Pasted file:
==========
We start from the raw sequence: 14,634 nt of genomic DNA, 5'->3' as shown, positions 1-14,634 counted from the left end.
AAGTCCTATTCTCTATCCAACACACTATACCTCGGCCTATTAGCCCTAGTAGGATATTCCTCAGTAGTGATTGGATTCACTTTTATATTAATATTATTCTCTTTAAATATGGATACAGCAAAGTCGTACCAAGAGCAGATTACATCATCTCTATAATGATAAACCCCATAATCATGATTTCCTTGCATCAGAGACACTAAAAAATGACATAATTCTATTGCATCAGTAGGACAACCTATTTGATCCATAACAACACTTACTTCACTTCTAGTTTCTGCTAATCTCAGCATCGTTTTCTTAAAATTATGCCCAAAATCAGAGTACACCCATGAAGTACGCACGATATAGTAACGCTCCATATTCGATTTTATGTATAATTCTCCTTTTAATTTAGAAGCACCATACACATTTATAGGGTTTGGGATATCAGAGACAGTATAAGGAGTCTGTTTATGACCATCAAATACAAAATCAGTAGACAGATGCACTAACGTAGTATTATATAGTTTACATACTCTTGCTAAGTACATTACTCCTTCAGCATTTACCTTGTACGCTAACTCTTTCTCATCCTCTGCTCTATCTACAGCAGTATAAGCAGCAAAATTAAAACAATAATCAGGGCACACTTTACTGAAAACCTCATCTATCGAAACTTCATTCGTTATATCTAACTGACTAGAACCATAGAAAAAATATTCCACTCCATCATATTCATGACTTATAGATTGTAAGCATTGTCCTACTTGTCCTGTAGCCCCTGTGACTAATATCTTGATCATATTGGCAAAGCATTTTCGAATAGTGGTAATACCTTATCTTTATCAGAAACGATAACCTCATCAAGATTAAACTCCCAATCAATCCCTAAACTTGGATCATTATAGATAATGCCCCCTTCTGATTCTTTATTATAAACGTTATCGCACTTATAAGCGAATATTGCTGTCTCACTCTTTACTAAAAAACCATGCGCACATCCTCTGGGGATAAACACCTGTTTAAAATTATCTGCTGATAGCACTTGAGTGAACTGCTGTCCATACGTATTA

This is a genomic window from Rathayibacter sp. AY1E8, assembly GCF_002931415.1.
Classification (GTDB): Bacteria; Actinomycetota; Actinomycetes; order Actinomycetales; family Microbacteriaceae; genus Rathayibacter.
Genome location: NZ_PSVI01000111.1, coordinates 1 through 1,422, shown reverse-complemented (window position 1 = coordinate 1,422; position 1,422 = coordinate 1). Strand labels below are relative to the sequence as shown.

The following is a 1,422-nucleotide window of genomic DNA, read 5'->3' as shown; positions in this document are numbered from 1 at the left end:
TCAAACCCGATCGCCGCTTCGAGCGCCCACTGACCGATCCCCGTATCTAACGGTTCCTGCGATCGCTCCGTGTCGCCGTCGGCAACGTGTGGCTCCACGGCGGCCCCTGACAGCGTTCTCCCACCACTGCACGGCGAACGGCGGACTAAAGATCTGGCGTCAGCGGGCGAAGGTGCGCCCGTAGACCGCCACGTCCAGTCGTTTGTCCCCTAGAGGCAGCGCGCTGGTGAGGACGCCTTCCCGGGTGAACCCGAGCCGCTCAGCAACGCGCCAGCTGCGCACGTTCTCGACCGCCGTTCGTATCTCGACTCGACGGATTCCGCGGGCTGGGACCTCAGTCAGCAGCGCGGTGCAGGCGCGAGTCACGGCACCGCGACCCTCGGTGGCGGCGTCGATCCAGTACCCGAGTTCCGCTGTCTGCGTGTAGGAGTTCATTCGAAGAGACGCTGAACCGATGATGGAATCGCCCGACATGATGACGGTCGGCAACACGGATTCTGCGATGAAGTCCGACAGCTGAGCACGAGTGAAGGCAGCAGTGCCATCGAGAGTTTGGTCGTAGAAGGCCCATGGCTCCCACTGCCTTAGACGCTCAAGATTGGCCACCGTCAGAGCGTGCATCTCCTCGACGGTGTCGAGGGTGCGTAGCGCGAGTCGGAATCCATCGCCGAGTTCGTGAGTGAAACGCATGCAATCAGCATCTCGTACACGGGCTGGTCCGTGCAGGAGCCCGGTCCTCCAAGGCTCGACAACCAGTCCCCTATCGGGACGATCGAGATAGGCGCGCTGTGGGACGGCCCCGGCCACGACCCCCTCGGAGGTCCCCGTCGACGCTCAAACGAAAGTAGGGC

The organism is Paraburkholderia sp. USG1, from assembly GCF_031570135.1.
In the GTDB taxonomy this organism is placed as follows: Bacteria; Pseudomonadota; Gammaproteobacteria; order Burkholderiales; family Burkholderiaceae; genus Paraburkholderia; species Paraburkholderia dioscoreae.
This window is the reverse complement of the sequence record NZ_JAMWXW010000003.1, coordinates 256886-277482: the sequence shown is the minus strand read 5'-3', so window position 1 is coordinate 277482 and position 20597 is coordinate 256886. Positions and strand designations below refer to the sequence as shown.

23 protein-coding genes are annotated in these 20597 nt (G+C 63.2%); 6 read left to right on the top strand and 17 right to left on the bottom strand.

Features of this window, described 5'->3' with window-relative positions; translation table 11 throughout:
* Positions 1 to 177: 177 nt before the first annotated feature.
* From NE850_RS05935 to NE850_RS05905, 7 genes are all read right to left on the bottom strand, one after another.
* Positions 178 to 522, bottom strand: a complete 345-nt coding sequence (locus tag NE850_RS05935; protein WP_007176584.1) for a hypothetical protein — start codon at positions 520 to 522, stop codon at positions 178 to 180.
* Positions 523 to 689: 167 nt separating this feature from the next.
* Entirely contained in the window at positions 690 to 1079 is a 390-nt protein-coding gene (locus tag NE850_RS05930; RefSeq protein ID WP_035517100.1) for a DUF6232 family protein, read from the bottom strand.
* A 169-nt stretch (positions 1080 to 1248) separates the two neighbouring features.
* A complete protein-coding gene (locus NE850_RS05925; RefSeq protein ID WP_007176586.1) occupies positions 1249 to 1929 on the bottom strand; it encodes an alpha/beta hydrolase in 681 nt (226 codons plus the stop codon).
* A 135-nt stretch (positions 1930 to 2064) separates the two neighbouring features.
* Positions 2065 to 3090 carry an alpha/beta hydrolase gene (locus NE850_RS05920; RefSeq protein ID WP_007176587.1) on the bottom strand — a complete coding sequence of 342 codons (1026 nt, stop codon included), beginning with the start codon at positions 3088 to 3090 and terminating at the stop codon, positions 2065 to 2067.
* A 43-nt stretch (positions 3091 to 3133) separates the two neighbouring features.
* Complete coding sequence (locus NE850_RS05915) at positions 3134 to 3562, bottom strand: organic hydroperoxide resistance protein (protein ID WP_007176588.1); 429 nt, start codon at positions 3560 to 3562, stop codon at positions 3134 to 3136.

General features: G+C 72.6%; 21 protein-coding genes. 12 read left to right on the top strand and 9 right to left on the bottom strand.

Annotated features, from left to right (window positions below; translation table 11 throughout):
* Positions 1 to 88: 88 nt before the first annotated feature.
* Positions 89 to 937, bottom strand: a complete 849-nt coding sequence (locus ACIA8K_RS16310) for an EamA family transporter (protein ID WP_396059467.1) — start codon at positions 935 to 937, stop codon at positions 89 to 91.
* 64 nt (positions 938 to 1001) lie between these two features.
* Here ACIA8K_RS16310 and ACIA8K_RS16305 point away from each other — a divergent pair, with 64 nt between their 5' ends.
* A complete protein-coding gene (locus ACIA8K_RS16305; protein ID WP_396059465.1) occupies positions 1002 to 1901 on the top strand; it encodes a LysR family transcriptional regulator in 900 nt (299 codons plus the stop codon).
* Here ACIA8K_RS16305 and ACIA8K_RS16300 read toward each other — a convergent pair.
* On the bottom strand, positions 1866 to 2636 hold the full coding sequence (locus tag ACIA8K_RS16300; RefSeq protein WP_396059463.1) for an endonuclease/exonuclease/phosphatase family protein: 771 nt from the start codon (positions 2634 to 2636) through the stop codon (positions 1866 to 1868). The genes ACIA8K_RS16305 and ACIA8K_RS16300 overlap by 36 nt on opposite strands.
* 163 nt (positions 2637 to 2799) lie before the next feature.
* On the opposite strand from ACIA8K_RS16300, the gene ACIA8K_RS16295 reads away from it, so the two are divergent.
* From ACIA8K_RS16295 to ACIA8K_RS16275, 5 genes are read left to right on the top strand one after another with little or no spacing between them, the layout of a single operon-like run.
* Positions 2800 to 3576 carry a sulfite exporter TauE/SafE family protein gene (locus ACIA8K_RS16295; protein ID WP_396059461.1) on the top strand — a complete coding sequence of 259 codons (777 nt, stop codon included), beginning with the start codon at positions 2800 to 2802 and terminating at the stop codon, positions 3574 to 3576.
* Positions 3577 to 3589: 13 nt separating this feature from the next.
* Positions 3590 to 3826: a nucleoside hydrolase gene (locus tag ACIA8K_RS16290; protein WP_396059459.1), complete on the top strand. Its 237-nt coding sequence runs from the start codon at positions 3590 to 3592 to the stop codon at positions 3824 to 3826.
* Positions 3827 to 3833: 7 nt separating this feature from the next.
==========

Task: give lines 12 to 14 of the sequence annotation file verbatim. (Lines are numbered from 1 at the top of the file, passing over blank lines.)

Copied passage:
Features of this window, described 5'->3' with window-relative positions; translation table 11 throughout:
* Positions 1 to 177: 177 nt before the first annotated feature.
* From NE850_RS05935 to NE850_RS05905, 7 genes are all read right to left on the bottom strand, one after another.